3. Ben Ellison Ben Ellison says:

    Seemed quite good to me, Ryan; remember that the manufacturer is largely focused on the motorcycle market.

  4. My wife and I are sending these units back to Amazon today. We’ve tried them onboard our 53′ trawler for 2 weeks and they simply have too much noise interference for our taste. I corresponded several times with SENA tech support, and they could only suggest doing a factory reset and turning on noise interference capability. We did both to no avail. Maybe we received bum units.
    We have also tried the EarTec’s and don’t like the “dangling wire” that seems to get caught on just about everything.
    Are there any other good options?

  5. emsusa says:

    Take a look at Yapalong. We have tested them (limited) and think they have promise. Definitely need a 3rd party headset, the ones they ship with are toys.
    We would love to see an IP66 or 67 enclosure. I took one apart and it is a single board, so a more robust enclosure seems within reach.

  6. Howard says:

    I will make a qualified recommendation- They have a variety of headset styles. I would recommend the situational awareness headset that has only one ear with a speaker. You will need the following parts: Wireless multichannel base. It will support up to 5 headsets. The headset I would recommend is UHW-51S.
    You can charge the headsets from AC with the included AC adapter or directly from 12VDC. The wireless base needs to be connected to DC.
    I would NOT recommend trying to integrate the headset system into a radio. I have had nightmares at work with that option.
    I have no clue on cost, but I do know they work and work well. Up to a few hundred feet range, with a claimed open field range of 1250′

  7. Mike B. says:

    We started out with the Eartec. Reception and clarity were generally good. Even though we ran the wire under our shirts, it still managed to snag on something. The belt clip wasn’t great so we put the radio in a pocket. If the plug then came out partially, there was an ear splitting feedback that stopped all communication.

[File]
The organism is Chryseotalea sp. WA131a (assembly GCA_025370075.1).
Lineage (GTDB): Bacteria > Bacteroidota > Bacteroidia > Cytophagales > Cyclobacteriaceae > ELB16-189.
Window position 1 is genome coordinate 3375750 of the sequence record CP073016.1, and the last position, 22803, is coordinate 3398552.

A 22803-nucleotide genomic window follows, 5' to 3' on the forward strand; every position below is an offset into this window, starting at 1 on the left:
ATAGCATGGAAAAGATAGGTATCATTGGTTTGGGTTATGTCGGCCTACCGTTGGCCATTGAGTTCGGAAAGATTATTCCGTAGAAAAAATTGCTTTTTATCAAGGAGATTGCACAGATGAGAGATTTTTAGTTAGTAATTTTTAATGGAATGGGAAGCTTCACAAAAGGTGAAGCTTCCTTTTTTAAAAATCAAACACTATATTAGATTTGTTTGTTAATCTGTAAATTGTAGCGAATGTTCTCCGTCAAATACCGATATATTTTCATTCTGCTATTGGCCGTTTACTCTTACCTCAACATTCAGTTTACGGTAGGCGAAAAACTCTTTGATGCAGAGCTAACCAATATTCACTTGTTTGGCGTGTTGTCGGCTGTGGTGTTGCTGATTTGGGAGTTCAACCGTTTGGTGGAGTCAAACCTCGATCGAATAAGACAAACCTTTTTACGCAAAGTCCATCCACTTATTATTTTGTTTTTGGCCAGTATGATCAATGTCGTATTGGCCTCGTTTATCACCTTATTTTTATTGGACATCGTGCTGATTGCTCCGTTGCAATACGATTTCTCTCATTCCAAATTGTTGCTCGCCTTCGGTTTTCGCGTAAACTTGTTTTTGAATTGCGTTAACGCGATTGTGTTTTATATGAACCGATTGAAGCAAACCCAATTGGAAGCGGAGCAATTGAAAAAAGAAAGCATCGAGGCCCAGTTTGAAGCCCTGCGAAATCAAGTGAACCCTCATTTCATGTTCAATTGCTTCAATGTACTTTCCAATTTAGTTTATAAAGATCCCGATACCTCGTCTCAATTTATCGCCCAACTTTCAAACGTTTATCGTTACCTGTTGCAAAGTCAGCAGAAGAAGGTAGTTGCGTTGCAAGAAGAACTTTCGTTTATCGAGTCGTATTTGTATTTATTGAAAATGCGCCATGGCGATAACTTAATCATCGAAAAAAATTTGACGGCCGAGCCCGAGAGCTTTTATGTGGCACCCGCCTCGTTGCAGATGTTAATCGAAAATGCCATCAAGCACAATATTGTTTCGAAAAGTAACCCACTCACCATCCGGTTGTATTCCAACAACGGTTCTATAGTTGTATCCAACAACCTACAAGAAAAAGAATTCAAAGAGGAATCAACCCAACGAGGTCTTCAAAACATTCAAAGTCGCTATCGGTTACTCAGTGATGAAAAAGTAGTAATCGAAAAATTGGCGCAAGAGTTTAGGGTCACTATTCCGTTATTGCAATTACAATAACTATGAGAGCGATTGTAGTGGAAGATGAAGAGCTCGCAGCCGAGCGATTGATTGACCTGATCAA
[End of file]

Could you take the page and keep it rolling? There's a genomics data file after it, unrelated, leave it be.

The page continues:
We now have the Sena Expand. I like the USB charging and LED informing you of the charge status and the voice programming, and of course no more wires. Phone and music work very well. However, there is a significant amount of static/noise during intercom. We can hear each other but it is very distracting. Did the reset, software update, etc to no avail and Sena does not appear to have a solution.

  8. Ray Nordstrom says:

    Hello Ben,
    I bought a pair of these from Cruising Solutions after being pretty dissatisfied with a pair of Mariners. Cruising Solutions was pretty accommodating at getting us a bit of credit for the older units. Bought a couple of Senas and after a bit of fumbling around with the instructions (Sena’s) we got it to work. Found CS’s instructions after a while and they were MUCH easier to follow. I think they work well. I have two. I am ordering a third today. Good endorsement I suppose.